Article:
In this famous optical illusion, some people see a rabbit, while others see a duck. Similarly, when it comes to new crop varieties, users see them in different ways. Farmers want higher yields while consumers want better taste. The list of perspectives is long, and even longer when you take gender differences into account.
“Men and women often have different ideas about what matters most in a crop variety depending on their relationship to it. Men are likely to value it in terms of market-related traits like yield or shelf-life while women are likely to look for food security traits such as early maturity or taste. They will also consider practical qualities which affect them like the ease of processing, a role which falls heavily on women,” says Vivian Polar, Gender and Innovation Senior Specialist, International Potato Center (CIP).
Mind the gender yield gap
For too many years, these gender differences have been neglected when it comes to breeding better potato and sweetpotato varieties.
“Women tend to be responsible for food preparation, and thus have more detailed knowledge about what a good variety should bring to the table,” said Eva Weltzien of the University of Wisconsin. “If women cannot prepare more food … produced by a higher-yielding variety… they will not adopt the new variety and will discourage the men from doing so.”
For reasons like this, researchers at CIP have learned that building women’s preferences into product design from the start of breeding programs is a gender equity and economic necessity. Here’s why: Women produce more than half the food grown globally. If women had the same access to productive resources as men, they could increase yields by 20-30%, which would be a 4% increase of the total agricultural output of developing countries.
Putting the G+ tools to the test
The G+ Tools are designed to help plant breeders and social scientists work together so that programs integrate gender issues from breeding to implementation and impact assessment. The G+ Customer Profile Tool identifies customers for a new or existing variety by taking gender and other social differences into account. The G+ Product Profile Query Tool looks at how traits can benefit or negatively impact the women or men who will use a particular variety. For example, a higher-yielding variety favored by men for its market qualities may be rejected by women if it has a long cooking time, especially as women are often disproportionately tasked with gathering firewood and other domestic chores.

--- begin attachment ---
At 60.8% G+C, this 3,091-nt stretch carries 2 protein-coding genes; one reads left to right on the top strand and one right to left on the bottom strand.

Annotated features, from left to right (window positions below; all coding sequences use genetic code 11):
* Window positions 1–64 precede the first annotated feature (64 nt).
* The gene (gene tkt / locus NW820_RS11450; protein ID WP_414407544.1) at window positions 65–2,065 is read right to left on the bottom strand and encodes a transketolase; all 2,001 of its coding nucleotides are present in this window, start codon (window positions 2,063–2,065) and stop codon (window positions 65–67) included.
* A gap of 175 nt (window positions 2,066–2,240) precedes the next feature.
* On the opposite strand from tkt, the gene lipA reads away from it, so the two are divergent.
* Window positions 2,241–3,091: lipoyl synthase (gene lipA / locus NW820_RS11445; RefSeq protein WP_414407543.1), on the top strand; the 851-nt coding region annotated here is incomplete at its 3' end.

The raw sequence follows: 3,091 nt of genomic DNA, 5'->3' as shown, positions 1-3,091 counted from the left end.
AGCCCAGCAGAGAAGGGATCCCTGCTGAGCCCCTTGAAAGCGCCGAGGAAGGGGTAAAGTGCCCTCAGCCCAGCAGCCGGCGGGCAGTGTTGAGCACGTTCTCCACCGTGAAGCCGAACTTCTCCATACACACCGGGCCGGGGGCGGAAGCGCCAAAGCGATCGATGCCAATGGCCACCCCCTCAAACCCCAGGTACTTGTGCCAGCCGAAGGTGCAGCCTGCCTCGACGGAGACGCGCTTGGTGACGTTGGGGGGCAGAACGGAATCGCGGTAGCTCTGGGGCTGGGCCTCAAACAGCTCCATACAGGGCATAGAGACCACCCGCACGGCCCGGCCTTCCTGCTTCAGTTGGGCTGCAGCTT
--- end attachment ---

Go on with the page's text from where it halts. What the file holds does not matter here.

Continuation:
Within the last year, G+ Tools have been deployed for use with banana, cassava, potato, and sweetpotato breeding programs around the world.
In Uganda, breeders are using an array of data for sweetpotato variety selection including surveys, field trials, and market analysis.
“While survey data help us understand which traits different groups prefer, the G+ Tools have taught us to analyze if and how a new variety might require more labor on the farm and how that might affect men and women differently,” says CIP research associate Sarah Mayanja.
In Nigeria, the adoption rate of new varieties of cassava by women farmers is relatively low when compared to male counterparts. “Value chain analysis reveals that women carry out almost all of the processing work, so new varieties must be easy to process, or they simply won’t adopt them,” says Bela Teeken, Associate Social and Gender Scientist, the International Institute of Tropical Agriculture. “This means we can now take this into account in targeted breeding approaches to increase uptake of improved varieties by women.”
Gender equality in a healthy world
The CGIAR 2030 Research and Innovation Strategy pledges to close the gender gap in access to economic resources, ownership, and control over land and natural resources for over 500 million women who work in food, land, and water systems.
In support of this objective, the G+ Tools are just one of several “golden eggs” delivered by the CGIAR Research Program on Roots, Tubers, and Bananas, which will be folded into the One CGIAR later this year. Collectively, these tools will drive this important mission for gender equity – and help breeding programs see both the rabbit and the duck when it comes to producing better varieties for everyone.
The G+ Tools have been developed by the CGIAR Gender and Breeding Initiative, which is part of the CGIAR Research Program on Roots, Tubers and Bananas, led by CIP. They are being jointly piloted with the CGIAR Excellence in Breeding Platform (EiB) on a selected set of breeding programs including banana, cassava, potato, and sweetpotato breeding programs and are regarded as part of the ‘Golden Egg’ collective assets that will drive forward the One CGIAR’s mission to transform food, land, and water systems in a climate crisis.
Article written by Samantha Collins - Communications Consultant